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Chris Evans returns this weekend as the patriotic Captain America in the highly anticipated sequel to the Captain America and The Avengers. Returning with Evans is Scarlett Johansson who reprises her role as Black Widow and teams with Captain America to stop a new villain, the Winter Soldier (played by Sebastian Stan).
Evans is now best known for his role as Steve Rogers, but many have forgotten that he once took on the role of another superhero way back when: The Human Torch in Fantastic Four adaptation, which also starred Jessica Alba and Ioan Gruffod. The film, which was a huge hit at the box office, gave Evans second thoughts about entering in another superhero movie, but thanks to Marvel’s spectacular campaign to bring their comic books to life, Evans took the plunge.
“Had I not done these movies, it would have been the biggest mistake of my life, my biggest regret – and there are plenty,” he told The Toronto Sun. Upon reading the script for Captain America: The Winter Soldier he admitted that, “It was a good day when I read that script. I can’t believe I almost said I wasn’t going to do these.”
“For some reason, I don’t know what Marvel’s done, I don’t know what code they’ve cracked,” Evans told MTV. “They always manage to make the movies good.”
So what’ happening with Cap now? “In the first Captain America it was about giving him an opportunity. Then he got the opportunity, and then he was thrust into a different world,” Evans told Slashfilm. “And in Avengers, there were so many characters, it’s tough to kind of spend too much time with any one. And on this one, it’s about him trying to not just acclimate to the modern world, but to do what’s right and to be of service, to help where he can. In this movie, I think the question is, well, what is right? I think it was a lot easier in the ‘40s to know who the evil was. There’s no disputing Nazis are bad. And now, it becomes a little bit more of difficult. There’s a lot more of a grey area. What is the right thing? And are you of service to that cause? That’s where it becomes a tricky dispute for Cap because things were just done differently in the 40s. Threats are different now, and precautionary measures are taken now, can be questionable and somewhat suspect in his eyes. So it’s a tough hurdle for him to jump.”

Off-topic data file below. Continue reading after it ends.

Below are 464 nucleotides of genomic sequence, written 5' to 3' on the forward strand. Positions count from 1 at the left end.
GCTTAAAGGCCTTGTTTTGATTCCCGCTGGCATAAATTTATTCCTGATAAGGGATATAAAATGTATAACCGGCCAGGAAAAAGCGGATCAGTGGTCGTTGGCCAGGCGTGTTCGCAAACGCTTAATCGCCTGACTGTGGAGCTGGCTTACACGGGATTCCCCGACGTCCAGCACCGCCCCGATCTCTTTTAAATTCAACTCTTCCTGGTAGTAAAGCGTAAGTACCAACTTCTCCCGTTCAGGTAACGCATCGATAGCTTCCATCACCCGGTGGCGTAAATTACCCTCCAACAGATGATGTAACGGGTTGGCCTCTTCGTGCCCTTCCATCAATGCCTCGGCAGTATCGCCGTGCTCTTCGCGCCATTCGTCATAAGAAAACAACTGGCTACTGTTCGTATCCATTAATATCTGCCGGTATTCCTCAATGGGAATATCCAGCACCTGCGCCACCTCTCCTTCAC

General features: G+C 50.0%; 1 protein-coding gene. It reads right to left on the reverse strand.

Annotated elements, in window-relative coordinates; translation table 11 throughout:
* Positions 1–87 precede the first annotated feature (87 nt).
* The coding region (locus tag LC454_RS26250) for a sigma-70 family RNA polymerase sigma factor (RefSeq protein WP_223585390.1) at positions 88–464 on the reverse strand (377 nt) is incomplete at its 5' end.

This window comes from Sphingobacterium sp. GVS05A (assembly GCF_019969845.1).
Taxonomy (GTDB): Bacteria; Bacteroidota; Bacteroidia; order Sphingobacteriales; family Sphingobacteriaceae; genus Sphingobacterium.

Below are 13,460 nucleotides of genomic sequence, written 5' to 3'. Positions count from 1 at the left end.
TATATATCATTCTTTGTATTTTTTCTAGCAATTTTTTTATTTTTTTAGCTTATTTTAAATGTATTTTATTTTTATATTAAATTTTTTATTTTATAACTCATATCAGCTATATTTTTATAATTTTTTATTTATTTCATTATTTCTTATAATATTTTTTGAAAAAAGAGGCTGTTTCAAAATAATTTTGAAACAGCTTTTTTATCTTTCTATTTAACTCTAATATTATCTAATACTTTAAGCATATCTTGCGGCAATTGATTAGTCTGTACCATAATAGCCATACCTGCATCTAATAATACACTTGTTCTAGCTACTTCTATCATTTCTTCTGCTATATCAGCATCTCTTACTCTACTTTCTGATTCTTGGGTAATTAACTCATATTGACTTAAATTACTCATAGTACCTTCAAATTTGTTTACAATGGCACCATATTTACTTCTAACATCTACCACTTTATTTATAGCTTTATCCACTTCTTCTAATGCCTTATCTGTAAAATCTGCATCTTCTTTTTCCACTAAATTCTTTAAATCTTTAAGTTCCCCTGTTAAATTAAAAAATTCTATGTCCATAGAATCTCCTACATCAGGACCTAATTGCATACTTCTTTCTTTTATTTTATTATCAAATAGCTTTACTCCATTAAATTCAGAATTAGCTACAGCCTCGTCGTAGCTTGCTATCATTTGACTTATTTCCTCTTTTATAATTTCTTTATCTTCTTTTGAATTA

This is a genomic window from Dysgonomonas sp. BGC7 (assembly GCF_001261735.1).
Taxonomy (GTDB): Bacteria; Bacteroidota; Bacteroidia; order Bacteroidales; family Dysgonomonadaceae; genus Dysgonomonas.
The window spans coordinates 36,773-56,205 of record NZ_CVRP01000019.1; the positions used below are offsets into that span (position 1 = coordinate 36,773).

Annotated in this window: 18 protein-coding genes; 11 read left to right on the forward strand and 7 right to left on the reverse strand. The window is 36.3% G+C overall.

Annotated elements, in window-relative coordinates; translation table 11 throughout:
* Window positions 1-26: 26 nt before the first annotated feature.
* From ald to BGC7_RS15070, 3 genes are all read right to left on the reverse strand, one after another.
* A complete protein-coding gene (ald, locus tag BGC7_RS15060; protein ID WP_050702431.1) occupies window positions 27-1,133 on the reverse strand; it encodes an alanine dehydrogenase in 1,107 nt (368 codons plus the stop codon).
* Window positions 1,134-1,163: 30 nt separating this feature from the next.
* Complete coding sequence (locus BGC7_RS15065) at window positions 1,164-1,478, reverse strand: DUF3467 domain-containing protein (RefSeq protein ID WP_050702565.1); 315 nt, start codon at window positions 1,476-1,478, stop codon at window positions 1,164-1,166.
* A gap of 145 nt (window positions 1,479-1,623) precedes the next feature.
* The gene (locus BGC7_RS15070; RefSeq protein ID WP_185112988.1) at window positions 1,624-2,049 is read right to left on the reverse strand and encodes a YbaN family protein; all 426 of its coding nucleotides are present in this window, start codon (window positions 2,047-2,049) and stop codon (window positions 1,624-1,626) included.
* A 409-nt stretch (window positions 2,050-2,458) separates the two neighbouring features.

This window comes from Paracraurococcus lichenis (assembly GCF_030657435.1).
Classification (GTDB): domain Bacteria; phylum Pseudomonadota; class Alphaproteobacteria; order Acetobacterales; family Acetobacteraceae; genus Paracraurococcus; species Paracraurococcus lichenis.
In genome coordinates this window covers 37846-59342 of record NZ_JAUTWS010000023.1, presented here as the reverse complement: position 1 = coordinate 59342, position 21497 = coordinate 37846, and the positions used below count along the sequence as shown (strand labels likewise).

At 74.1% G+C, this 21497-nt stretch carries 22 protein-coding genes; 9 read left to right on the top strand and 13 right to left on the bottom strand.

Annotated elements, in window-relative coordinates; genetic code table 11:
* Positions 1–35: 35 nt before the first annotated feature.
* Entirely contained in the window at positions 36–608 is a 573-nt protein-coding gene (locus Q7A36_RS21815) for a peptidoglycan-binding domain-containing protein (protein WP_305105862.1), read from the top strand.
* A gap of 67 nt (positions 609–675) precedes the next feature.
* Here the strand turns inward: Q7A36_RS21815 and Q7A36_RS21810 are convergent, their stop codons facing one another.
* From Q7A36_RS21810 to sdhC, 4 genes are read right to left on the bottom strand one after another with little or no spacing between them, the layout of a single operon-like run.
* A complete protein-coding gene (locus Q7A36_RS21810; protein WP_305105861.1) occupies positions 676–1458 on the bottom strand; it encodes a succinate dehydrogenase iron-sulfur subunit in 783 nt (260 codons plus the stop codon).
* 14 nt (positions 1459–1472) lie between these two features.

Unsurprisingly, the role required tons of physical training for the cast with Evans indulging in modern mixed martial arts with the filmmakers believing that if Steve Rogers is now living in the 21st century, he needs to know the latest fighting techniques to keep up with his rivals. Evans revealed that his training was tough but also fun. “They put me in gymnastics classes, [and] we were doing combat stuff every day for a few months.,” he told Marvel. “It’s a lot fun because when you get the dance down-and [that’s what] it is, a dance, it’s choreography-when you get the dance down you can start working on the acting. You know what I mean? You can’t telegraph a block or a punch, you have to show if you’ve been hurt. When it’s sharp, when it’s neat, it just feels so good. It feels like dancing and it just looks so good.
“He just beats ass,” Evans continued. “That’s how this guy needs to be moving. This isn’t just a guy who was given the ability of speed and power. He’s been training. He’s got the frame of mind to absorb this information, so you can only assume with training and his ability, the guy should really be dangerous. We show that. If Jason Bourne can do it, Cap should be flying through these things. We’ve had a little bit of fun kind of turning up his power, turning up his speed, and so the fights are a lot more grisly and impactful and, in my opinion, cooler. He’s flipping off things and spinning off things and using his environment. It’s not just punch, punch, kick, kick. That’s fine, but this has to be more than The Bourne Supremacy.”
Just like other stars in the Marvel comic-book movie universe, Evans admits being a part of them is just as exciting as watching them.”There’s a real sense of comfort when you’re working on these movies,” Evans told MTV. “They’re demanding, and they’re exhausting, but knowing that they’re going to be good movies is incredibly rewarding, and encouraging. Movies shouldn’t be this easy to make successful. Somehow Marvel just has a Midas touch.”
Captain America: Winter Soldier opens on April 4 and stars Chris Evans, Scarlett Johannson, Robert Redford, Samuel L. Jackson and Sebastian Stan.
—Sarah Khan with files from Toni-Marie Ippolito